There are other, less-pleasant side effects of acupuncture. None are life-threatening, and all typically are fleeting. Still, they are good to be aware of so that if you do experience them, you know they're normal and nothing to be too concerned about.
The next thing you know, you're off to the Amazon rainforest in South America, drinking a tea made from a psychoactive plant and taking part in an ancient ceremony intended to heal and open the realms of consciousness. That's what happened to filmmaker Michael Wiese.
Many patients think that probiotics are only good for gastrointestinal issues, but they have other benefits as well. Sure, it can be a great friend to our gut function, but it also can help those with frequent infection issues.
I enjoy treating acute problems with homeopathy in the context of my naturopathic medical practice. More commonly I see patients with more chronic ailments, and homeopathy will be only one aspect of our work together.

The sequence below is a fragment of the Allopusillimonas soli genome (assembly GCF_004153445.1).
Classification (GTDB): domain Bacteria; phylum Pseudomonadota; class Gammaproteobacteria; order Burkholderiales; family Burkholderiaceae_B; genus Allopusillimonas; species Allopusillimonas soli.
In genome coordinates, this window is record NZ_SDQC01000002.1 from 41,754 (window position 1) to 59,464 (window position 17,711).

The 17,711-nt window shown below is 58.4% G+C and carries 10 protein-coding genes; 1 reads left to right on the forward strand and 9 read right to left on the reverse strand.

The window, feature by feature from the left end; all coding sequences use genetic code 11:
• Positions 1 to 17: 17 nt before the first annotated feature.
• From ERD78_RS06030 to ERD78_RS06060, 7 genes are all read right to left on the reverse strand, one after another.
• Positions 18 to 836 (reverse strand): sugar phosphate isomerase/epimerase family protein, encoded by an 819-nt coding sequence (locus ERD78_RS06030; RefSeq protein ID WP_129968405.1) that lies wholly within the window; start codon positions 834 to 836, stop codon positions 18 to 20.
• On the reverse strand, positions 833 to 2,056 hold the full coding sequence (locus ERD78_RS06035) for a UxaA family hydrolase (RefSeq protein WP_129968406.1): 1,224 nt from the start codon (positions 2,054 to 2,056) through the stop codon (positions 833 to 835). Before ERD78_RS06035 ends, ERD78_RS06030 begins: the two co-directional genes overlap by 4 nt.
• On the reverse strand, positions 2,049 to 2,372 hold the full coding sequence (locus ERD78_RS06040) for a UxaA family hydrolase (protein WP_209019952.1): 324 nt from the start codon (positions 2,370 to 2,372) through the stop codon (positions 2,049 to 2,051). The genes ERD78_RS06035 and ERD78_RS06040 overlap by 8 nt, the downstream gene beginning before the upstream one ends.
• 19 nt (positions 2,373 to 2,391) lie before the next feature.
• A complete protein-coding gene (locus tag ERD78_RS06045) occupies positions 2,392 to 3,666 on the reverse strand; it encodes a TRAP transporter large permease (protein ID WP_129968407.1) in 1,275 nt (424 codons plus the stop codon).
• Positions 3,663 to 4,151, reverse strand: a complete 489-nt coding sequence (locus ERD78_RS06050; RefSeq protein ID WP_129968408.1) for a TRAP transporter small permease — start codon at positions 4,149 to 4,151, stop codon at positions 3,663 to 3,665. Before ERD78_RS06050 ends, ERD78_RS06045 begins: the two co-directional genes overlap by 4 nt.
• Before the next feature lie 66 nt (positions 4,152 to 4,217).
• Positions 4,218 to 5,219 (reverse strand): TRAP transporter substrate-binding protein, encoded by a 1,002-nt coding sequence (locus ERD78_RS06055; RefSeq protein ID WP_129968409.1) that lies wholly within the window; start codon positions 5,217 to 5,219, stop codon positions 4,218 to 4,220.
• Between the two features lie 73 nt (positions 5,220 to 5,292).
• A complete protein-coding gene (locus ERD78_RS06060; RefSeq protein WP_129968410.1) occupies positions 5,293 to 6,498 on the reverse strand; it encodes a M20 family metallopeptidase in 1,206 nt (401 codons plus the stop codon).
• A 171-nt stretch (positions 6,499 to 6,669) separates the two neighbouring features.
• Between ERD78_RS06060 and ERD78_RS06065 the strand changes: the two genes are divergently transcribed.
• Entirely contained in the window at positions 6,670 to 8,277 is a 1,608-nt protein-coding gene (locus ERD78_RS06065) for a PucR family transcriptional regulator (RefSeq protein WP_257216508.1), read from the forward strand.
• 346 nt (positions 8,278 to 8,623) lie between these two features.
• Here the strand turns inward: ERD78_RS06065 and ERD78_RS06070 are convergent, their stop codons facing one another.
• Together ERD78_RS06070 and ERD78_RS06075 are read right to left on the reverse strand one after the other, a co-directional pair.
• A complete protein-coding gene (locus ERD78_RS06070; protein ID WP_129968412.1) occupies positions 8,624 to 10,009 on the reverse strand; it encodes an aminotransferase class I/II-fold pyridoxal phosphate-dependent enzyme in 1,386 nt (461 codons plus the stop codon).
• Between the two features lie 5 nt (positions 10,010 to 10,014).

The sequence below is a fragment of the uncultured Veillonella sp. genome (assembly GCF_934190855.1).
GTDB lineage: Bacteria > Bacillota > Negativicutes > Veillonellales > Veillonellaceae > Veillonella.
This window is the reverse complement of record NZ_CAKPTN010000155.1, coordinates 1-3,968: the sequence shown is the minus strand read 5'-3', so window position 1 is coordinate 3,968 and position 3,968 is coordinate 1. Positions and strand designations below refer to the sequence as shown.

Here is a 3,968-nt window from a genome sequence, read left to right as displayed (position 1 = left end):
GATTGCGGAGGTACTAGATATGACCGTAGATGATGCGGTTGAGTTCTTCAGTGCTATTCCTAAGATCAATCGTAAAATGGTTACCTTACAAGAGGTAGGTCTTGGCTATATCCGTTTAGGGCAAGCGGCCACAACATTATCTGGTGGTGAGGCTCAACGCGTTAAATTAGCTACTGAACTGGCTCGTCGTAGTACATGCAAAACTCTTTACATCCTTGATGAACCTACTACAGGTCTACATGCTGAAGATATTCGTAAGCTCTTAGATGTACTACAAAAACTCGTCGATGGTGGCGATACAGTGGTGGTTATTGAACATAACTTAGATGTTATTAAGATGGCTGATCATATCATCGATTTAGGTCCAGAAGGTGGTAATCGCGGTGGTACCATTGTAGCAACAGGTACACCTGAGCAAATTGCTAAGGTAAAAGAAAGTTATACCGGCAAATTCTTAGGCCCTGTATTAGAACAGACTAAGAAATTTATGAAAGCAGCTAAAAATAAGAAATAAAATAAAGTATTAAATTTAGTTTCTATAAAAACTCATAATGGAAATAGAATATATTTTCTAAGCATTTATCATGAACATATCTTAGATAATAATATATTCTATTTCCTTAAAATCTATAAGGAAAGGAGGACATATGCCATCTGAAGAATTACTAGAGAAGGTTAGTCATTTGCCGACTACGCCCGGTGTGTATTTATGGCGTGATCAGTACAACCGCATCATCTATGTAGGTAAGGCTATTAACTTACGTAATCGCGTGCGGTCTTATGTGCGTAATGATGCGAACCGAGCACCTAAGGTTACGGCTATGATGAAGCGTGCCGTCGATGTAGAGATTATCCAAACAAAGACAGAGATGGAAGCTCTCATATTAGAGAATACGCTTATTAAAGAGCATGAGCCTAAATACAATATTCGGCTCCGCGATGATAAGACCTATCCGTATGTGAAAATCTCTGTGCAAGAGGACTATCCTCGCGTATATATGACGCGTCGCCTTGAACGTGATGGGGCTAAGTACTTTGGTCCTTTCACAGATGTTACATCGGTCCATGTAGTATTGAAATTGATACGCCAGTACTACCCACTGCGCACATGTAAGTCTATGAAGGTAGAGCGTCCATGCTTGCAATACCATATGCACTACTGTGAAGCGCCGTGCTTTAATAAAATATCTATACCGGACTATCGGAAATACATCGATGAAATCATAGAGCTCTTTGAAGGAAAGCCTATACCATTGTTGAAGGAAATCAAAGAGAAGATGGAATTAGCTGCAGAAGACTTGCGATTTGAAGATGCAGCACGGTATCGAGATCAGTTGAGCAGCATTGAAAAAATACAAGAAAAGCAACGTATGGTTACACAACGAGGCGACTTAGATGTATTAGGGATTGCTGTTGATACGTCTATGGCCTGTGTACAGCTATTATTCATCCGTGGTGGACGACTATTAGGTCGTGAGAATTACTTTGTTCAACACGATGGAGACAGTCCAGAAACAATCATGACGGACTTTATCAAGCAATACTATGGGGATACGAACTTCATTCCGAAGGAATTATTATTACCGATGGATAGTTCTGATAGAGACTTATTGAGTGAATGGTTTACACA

Tirades are, by their very nature, apt to gain a lot of attention and "go viral." They are dramatic. They are extreme, provocative, and full of intrigue. Hype sells. Unfortunately, much of the time -- it is wrong.
For four decades, I've been skeptical of a prevailing belief in Western medicine: that when a plant shows bioactivity in humans, we must attribute that effect to a single, predominant compound in the plant.
Doctors today assert that they practice "scientific medicine," and patients think the treatments they receive are "scientifically proven." However, this ideal is a clever and profitable marketing ruse, not fact.
A widespread and silent killer that's worse for your health than alcohol and nicotine is likely lurking in your kitchen cabinets. "It" is MSG, a flavor enhancer that's known widely as an addition to Chinese food.
You probably haven't spent much time thinking about how much bromine you're absorbing from your car upholstery or your Mountain Dew. But bromine toxicity is a danger, and it can wreak havoc on your health.